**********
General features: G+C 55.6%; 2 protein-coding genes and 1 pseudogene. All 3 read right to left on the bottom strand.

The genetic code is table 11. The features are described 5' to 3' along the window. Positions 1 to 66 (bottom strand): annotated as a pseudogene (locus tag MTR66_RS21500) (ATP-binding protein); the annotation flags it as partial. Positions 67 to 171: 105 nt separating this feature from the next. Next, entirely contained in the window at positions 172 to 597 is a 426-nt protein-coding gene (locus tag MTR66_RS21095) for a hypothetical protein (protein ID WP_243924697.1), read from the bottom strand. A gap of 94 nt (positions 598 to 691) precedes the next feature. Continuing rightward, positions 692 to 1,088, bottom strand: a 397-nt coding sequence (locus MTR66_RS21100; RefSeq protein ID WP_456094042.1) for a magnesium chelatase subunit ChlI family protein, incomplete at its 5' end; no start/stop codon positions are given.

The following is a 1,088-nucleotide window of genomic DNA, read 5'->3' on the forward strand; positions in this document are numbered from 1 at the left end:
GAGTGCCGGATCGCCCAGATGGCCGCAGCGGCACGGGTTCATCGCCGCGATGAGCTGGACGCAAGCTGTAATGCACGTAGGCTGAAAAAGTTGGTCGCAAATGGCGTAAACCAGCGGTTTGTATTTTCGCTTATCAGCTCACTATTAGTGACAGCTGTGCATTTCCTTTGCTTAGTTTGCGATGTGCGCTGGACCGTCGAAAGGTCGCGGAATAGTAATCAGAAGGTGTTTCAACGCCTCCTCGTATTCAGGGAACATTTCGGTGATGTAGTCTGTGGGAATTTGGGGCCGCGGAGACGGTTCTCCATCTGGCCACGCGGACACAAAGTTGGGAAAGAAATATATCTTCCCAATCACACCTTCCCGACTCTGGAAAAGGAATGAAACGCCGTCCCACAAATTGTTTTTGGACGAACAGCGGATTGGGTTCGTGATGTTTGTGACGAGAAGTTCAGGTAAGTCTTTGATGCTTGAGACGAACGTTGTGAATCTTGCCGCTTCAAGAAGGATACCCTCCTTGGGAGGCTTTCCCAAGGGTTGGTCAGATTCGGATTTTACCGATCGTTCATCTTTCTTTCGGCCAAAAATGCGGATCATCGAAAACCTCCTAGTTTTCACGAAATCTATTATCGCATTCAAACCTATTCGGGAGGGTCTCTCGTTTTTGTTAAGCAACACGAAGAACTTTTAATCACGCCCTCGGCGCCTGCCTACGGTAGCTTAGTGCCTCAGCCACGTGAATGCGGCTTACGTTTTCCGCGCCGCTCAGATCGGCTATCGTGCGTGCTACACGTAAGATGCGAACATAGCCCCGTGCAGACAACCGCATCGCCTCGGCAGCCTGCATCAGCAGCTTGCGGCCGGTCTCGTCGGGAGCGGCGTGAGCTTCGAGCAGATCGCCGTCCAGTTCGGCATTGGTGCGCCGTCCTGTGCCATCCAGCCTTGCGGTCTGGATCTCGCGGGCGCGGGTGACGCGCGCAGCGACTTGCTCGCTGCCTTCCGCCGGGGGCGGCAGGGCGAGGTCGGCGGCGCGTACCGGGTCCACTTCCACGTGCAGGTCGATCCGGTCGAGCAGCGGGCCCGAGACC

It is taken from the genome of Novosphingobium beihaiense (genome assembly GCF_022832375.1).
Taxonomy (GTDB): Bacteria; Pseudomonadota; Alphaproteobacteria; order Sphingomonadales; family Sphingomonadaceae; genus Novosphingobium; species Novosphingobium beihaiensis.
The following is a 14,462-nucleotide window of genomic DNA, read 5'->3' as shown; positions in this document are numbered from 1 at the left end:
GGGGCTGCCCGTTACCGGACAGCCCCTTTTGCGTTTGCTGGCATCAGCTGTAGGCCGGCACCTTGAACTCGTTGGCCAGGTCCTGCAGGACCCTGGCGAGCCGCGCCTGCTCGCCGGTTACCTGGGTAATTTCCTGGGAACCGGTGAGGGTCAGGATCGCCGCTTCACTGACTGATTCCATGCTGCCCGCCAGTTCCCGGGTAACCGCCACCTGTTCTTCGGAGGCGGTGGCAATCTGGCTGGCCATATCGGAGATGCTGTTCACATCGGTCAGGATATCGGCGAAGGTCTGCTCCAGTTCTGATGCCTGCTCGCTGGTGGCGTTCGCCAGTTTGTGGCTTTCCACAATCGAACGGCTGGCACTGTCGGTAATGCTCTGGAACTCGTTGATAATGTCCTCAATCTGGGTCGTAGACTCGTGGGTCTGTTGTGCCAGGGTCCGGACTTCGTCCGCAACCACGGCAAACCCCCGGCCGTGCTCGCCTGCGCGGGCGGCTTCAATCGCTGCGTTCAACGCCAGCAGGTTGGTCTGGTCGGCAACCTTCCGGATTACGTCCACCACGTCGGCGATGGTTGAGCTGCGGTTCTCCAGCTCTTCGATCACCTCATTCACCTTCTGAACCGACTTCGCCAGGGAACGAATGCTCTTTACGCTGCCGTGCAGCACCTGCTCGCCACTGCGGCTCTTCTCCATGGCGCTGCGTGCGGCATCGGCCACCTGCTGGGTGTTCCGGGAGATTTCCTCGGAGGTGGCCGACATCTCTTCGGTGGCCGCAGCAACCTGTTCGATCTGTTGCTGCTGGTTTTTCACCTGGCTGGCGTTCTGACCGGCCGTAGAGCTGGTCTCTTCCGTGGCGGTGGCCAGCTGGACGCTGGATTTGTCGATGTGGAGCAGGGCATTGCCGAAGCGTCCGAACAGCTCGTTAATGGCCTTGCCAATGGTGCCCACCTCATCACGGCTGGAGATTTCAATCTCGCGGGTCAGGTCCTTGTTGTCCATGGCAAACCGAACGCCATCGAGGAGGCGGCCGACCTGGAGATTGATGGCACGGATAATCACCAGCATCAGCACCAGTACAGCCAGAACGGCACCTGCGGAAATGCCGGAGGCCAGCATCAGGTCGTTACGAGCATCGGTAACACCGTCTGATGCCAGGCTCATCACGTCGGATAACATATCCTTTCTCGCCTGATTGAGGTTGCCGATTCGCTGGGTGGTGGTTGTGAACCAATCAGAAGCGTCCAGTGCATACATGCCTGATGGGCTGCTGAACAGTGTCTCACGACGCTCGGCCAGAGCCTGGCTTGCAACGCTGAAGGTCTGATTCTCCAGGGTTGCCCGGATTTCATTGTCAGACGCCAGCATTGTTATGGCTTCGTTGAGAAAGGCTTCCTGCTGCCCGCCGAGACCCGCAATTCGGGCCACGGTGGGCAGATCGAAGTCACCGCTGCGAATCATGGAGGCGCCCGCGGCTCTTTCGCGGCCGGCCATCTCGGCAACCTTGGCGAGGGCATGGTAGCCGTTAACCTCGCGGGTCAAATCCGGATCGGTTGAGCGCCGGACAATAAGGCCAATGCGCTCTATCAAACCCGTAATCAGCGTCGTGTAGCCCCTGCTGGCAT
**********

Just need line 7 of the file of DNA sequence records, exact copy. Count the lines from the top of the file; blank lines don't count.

The following is a 14,462-nucleotide window of genomic DNA, read 5'->3' as shown; positions in this document are numbered from 1 at the left end: